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Is an asset-based loan right for your company?

Your California company has been growing by leaps and bounds, but at this point, you need capital if you're going to continue to thrive. Should you seek new investors? Or would it be better to talk to a lending institution? 

Entrepreneur magazine explains that if your financial statements are in good shape, your inventory is commonly sold and your customers regularly pay their bills, you may want to consider an asset-based loan.

Assets as collateral

Lenders want to know that your company has the means to make good on the loan, but if you did default, they want to be able to recoup their losses. Assets that a lender may accept as collateral on the loan include the following:

  • Inventory
  • Accounts receivable
  • Equipment
  • Machinery
  • Real estate

The funds advanced to you are based on a percentage of the value of the assets that you provide as security for the loan. Typically, this is around 50 percent of your finished inventory, or 70 to 80 percent of the amounts owed to your company.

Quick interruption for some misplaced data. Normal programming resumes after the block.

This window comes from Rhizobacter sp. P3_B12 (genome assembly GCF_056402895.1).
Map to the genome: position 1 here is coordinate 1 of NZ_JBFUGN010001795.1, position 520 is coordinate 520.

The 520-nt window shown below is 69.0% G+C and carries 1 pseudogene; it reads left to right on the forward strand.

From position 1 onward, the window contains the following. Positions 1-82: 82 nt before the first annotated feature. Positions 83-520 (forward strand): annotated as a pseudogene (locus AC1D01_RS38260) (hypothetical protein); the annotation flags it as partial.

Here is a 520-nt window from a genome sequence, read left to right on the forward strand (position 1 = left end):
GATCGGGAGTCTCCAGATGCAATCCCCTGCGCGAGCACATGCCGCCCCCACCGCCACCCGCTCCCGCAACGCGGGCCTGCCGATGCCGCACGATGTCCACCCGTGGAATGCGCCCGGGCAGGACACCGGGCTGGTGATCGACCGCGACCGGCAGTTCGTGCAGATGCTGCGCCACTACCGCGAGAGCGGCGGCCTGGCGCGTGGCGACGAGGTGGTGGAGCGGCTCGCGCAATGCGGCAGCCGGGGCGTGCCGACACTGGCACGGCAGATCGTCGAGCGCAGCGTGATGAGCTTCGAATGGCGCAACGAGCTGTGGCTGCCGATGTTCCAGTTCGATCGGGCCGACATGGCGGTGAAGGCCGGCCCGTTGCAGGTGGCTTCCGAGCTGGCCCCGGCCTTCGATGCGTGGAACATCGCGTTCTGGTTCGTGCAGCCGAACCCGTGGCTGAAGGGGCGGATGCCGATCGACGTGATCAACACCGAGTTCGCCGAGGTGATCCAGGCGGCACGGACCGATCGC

Because the lender is betting on your future revenues, it will want to know that you have the right kind of customers. Not only do the ideal customers pay within 60 days, they are also generally larger companies rather than small businesses or even individuals. The lender will probably also want to examine your customers' credit ratings. Instead of having you pay the loan payments as your customers pay you, the lender may require that the customers send the money to the finance company.

An asset-based loan may have a higher interest rate than a traditional loan, but rates tend to vary widely. There may also be fees. Other possible benefits and disadvantages may apply, depending on your situation. Therefore, this information should not be interpreted as legal advice.

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